New defence agreement secures the financing of the Centre for Military Studies
The first partial agreement under the defence agreement for 2024-2033 includes a continuation of the cooperation between the parties to the defence agreement and the University of Copenhagen about the Centre for Military Studies. Director Kristian Søby Kristensen provides insights into the focus of the coming years.
The Faculty of Social Sciences' largest grant is extended. It goes to the Centre for Military Studies in the form of a basic grant for strategic and security policy research as well as a grant focused on international law research.
The Centre for Military Studies is part of the Department of Political Science. Head of Department and Professor Nina Græger is very pleased that the cooperation with the parties to the defence agreement and the Danish Ministry of Defence will continue.
"This is good news for Danish decision-makers and everyone who is interested in ensuring a well-founded basis for strategic decisions about Denmark's future defence," says Nina Græger and elaborates:
"The centre contributes to important, research-based knowledge and communication on everything from procurement, logistics and recruitment – including whether conscription should be extended to women, as in Norway and Sweden – to the geopolitical framework for defence, including the war in Ukraine, the expansion of NATO and a complex security policy landscape with multiple threats."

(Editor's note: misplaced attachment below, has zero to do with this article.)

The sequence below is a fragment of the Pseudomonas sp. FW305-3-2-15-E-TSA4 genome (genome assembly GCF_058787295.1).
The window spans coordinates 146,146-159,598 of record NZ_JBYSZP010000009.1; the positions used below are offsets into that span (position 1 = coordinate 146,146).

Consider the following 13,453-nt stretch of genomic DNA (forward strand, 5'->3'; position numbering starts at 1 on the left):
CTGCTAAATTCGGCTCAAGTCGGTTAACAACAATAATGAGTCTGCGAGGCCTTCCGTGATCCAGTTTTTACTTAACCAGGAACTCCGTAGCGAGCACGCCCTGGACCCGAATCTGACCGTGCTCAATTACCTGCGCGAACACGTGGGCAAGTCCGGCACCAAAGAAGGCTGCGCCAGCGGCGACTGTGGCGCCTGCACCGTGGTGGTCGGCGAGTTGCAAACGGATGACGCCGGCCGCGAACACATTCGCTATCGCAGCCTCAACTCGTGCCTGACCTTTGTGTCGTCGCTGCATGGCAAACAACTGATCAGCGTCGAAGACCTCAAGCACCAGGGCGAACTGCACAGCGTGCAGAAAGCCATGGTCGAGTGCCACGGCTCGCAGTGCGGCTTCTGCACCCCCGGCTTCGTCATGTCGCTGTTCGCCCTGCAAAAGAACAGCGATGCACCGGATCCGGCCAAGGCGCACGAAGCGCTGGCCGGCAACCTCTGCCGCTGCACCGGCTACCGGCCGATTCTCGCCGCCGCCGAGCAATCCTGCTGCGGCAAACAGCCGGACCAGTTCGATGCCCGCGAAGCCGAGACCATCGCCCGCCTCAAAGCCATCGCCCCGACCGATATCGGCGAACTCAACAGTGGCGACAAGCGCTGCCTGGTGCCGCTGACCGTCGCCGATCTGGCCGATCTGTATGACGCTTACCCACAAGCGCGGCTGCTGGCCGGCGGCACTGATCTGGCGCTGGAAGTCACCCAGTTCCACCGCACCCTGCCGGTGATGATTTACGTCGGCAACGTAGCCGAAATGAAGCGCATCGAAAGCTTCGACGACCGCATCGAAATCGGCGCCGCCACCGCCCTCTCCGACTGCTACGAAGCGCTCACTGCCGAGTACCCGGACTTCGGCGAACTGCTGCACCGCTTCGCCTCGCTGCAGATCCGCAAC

A technological race
Centre Director Kristian Søby Kristensen is also pleased that the centre's finances are now in order. He has a clear picture of what the near future holds: The Centre for Military Studies will produce research and knowledge relevant to the comprehensive build-up of the Danish defence the coming years, which politicians have decided to spend more than DKK 150 billion on.
"Not since the Cold War has Denmark allocated so much money to strengthen its defence, and in terms of resources, Denmark is starting from a relatively low level. There are a lot of strategic decisions to be made. We can support with crucial knowledge," says Kristian Søby Kristensen.
In particular, Kristian Søby Kristensen predicts that the role of defence technology will change and increase in the coming years.
"Denmark sees itself as being in technological competition with some major players. The development and commercialisation of defence technology will play a completely new political and strategic role for Denmark," he predicts.
Kristian Søby Kristensen also sees new tasks and new partners, especially in Denmark's neighbourhood.
"The Baltic Sea, the Nordic region and the Arctic will play a major role in the new defence policy, so the Centre for Military Studies will also have a significant focus on this. In addition, there will be research into major global challenges, both in Europe's near neighborhood and globally," he says.
Gives UCPH a clear voice in the debate
Right now, Danish politicians face a number of important decisions that will radically change Denmark's defence. The Centre for Military Studies will help decision-makers arrive at these decisions in a qualified manner.
"It involves everything from investments in new military equipment to principles for conscription," says Kristian Søby Kristensen.
Regardless of the topic, the starting point at the Centre for Military Studies is that the academic knowledge produced must always be relevant to Denmark.
"Furthermore, our research gives the University of Copenhagen a strong basis for realising its new ambition to benefit society to an even greater extent, also when it comes to defence and security policy," concludes Kristian Søby Kristensen.
Simon Knokgaard Halskov
Press and communication advisor
The Faculty of Social Sciences
Phone: +45 93 56 53 29